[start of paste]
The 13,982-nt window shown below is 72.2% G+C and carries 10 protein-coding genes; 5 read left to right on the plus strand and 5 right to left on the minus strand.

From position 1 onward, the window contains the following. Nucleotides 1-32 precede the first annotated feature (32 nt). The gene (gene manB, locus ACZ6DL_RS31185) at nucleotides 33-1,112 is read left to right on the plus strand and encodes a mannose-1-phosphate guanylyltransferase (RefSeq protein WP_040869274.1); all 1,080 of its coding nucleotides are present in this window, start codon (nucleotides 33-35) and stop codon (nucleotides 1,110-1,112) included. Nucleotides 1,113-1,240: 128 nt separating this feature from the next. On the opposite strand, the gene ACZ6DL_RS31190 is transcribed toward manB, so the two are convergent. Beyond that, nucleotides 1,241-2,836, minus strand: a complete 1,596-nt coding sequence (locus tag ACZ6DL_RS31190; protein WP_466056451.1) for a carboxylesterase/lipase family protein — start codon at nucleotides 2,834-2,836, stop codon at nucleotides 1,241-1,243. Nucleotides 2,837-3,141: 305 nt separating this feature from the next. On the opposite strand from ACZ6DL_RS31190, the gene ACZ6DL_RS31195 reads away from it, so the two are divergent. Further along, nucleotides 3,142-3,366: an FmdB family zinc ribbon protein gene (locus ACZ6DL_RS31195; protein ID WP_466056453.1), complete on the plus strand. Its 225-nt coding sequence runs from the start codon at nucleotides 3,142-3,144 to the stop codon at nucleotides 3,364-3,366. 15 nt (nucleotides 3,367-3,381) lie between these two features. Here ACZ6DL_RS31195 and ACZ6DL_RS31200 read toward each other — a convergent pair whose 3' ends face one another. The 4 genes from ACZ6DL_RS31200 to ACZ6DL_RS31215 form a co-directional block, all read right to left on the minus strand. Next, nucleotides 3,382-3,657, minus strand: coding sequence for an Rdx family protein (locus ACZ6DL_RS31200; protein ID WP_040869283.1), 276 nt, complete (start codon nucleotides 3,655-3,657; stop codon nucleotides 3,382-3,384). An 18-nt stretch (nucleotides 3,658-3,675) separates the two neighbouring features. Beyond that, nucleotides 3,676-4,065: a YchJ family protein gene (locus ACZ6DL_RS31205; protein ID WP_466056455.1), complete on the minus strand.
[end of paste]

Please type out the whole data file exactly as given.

The 13,982-nt window shown below is 72.2% G+C and carries 10 protein-coding genes; 5 read left to right on the plus strand and 5 right to left on the minus strand.

From position 1 onward, the window contains the following. Nucleotides 1-32 precede the first annotated feature (32 nt). The gene (gene manB, locus ACZ6DL_RS31185) at nucleotides 33-1,112 is read left to right on the plus strand and encodes a mannose-1-phosphate guanylyltransferase (RefSeq protein WP_040869274.1); all 1,080 of its coding nucleotides are present in this window, start codon (nucleotides 33-35) and stop codon (nucleotides 1,110-1,112) included. Nucleotides 1,113-1,240: 128 nt separating this feature from the next. On the opposite strand, the gene ACZ6DL_RS31190 is transcribed toward manB, so the two are convergent. Beyond that, nucleotides 1,241-2,836, minus strand: a complete 1,596-nt coding sequence (locus tag ACZ6DL_RS31190; protein WP_466056451.1) for a carboxylesterase/lipase family protein — start codon at nucleotides 2,834-2,836, stop codon at nucleotides 1,241-1,243. Nucleotides 2,837-3,141: 305 nt separating this feature from the next. On the opposite strand from ACZ6DL_RS31190, the gene ACZ6DL_RS31195 reads away from it, so the two are divergent. Further along, nucleotides 3,142-3,366: an FmdB family zinc ribbon protein gene (locus ACZ6DL_RS31195; protein ID WP_466056453.1), complete on the plus strand. Its 225-nt coding sequence runs from the start codon at nucleotides 3,142-3,144 to the stop codon at nucleotides 3,364-3,366. 15 nt (nucleotides 3,367-3,381) lie between these two features. Here ACZ6DL_RS31195 and ACZ6DL_RS31200 read toward each other — a convergent pair whose 3' ends face one another. The 4 genes from ACZ6DL_RS31200 to ACZ6DL_RS31215 form a co-directional block, all read right to left on the minus strand. Next, nucleotides 3,382-3,657, minus strand: coding sequence for an Rdx family protein (locus ACZ6DL_RS31200; protein ID WP_040869283.1), 276 nt, complete (start codon nucleotides 3,655-3,657; stop codon nucleotides 3,382-3,384). An 18-nt stretch (nucleotides 3,658-3,675) separates the two neighbouring features. Beyond that, nucleotides 3,676-4,065: a YchJ family protein gene (locus ACZ6DL_RS31205; protein ID WP_466056455.1), complete on the minus strand.